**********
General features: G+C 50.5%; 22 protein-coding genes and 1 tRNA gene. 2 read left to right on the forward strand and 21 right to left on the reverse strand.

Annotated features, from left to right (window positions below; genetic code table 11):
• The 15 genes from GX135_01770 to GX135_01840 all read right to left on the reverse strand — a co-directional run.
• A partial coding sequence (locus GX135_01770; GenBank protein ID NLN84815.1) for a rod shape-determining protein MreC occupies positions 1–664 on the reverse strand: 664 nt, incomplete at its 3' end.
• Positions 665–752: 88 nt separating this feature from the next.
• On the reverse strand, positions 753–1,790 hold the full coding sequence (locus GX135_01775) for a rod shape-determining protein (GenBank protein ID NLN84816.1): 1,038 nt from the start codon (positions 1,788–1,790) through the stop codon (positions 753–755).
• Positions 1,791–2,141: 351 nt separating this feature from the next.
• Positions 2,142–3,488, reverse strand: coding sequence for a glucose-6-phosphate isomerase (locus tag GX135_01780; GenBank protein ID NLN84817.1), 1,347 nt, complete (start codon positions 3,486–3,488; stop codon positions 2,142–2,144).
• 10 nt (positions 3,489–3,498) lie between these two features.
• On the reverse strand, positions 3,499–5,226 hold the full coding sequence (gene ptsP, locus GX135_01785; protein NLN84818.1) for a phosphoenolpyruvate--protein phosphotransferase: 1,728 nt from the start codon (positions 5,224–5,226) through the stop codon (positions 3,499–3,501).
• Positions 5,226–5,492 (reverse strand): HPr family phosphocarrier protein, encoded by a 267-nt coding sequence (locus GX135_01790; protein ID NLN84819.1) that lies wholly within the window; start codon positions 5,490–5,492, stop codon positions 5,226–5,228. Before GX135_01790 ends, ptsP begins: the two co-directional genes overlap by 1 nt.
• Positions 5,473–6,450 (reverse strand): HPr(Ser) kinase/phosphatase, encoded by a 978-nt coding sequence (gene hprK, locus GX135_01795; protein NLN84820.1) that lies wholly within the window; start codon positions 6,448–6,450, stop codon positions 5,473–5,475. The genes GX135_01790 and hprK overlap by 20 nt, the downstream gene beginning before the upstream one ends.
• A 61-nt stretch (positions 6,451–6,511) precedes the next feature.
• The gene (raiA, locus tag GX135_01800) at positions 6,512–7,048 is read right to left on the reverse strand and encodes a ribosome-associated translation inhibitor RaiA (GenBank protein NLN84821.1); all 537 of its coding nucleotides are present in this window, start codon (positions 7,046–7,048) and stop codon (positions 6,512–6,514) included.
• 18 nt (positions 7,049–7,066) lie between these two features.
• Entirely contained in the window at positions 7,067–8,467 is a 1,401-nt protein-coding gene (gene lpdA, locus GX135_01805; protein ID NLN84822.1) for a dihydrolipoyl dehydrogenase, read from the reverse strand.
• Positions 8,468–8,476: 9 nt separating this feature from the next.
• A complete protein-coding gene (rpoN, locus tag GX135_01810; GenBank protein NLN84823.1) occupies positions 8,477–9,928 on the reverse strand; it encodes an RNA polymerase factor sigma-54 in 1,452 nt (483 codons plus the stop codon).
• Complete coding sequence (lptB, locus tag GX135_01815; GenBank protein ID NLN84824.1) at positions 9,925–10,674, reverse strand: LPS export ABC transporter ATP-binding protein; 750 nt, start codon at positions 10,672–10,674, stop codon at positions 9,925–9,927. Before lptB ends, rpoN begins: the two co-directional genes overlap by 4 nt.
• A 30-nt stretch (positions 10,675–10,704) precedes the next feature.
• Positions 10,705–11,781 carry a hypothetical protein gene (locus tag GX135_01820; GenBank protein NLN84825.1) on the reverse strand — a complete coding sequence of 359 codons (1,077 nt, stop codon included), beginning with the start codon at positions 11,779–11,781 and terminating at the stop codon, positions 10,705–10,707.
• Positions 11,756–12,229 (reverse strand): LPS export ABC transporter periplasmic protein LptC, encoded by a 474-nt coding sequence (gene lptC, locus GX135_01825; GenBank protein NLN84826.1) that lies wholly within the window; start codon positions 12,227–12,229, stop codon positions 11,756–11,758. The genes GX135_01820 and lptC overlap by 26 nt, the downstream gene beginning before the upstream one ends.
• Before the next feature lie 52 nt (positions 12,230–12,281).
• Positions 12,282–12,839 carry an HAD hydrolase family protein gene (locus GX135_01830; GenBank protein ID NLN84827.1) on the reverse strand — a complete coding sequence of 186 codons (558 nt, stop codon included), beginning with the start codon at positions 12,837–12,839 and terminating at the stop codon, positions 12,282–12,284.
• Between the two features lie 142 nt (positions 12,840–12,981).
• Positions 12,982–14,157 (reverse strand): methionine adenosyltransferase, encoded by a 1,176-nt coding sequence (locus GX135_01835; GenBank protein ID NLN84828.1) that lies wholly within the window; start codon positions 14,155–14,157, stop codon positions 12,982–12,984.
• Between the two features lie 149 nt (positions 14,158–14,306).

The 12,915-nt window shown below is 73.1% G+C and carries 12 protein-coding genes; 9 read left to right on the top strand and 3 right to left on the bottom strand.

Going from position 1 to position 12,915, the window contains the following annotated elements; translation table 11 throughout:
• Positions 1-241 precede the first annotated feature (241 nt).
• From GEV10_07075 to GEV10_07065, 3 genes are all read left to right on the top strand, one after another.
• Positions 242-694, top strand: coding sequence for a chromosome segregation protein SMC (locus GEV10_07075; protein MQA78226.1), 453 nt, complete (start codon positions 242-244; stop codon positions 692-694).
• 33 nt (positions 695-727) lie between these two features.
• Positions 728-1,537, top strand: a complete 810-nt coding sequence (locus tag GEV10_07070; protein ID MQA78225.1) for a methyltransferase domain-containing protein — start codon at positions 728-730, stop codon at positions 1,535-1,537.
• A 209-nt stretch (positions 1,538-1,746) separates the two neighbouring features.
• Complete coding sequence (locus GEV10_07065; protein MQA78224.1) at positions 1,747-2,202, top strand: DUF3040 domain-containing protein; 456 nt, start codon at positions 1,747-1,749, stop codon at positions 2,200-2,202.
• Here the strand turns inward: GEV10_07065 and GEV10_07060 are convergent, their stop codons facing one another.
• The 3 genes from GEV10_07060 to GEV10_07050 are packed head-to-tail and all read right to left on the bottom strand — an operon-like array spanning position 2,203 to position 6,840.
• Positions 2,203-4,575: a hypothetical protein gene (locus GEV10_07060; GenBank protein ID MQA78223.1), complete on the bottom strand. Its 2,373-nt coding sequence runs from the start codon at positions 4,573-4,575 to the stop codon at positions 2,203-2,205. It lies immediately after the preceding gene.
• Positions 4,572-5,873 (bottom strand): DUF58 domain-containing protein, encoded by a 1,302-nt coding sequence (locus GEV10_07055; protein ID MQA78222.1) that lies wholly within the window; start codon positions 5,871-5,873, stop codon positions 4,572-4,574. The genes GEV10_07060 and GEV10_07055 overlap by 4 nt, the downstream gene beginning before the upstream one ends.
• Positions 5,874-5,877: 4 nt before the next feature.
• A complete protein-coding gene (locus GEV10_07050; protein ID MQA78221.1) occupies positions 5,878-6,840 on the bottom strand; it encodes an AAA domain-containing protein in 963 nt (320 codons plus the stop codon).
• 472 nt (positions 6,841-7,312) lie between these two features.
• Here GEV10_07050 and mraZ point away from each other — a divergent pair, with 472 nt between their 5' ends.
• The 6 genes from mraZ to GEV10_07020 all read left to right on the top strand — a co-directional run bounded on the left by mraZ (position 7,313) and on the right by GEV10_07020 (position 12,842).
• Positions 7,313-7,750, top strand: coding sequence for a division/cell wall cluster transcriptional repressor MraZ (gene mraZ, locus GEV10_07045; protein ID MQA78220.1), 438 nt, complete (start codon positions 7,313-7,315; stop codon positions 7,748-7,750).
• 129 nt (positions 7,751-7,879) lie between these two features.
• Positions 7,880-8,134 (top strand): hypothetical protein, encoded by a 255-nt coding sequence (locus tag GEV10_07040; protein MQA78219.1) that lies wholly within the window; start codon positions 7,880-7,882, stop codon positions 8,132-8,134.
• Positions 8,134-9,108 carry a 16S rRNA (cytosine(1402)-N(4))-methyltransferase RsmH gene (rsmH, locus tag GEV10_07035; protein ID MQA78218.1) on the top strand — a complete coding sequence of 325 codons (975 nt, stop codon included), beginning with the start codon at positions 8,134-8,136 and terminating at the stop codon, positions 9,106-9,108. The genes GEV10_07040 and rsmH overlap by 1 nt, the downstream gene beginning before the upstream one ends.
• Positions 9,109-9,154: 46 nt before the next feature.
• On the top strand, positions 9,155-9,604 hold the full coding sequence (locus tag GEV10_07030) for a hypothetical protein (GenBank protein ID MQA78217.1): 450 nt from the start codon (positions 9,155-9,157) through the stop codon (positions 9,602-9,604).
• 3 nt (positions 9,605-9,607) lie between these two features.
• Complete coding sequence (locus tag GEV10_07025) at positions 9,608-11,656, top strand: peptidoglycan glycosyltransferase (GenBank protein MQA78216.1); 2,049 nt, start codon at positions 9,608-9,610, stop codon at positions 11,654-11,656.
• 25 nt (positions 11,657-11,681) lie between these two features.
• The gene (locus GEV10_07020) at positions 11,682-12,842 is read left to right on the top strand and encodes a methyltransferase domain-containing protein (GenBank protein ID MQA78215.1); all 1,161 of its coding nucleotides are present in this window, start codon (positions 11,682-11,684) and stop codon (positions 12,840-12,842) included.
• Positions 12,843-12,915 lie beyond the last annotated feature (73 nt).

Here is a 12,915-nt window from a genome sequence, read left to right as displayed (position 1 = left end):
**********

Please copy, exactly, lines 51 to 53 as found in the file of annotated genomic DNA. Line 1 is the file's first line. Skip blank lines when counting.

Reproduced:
• On the top strand, positions 9,155-9,604 hold the full coding sequence (locus tag GEV10_07030) for a hypothetical protein (GenBank protein ID MQA78217.1): 450 nt from the start codon (positions 9,155-9,157) through the stop codon (positions 9,602-9,604).
• 3 nt (positions 9,605-9,607) lie between these two features.
• Complete coding sequence (locus tag GEV10_07025) at positions 9,608-11,656, top strand: peptidoglycan glycosyltransferase (GenBank protein MQA78216.1); 2,049 nt, start codon at positions 9,608-9,610, stop codon at positions 11,654-11,656.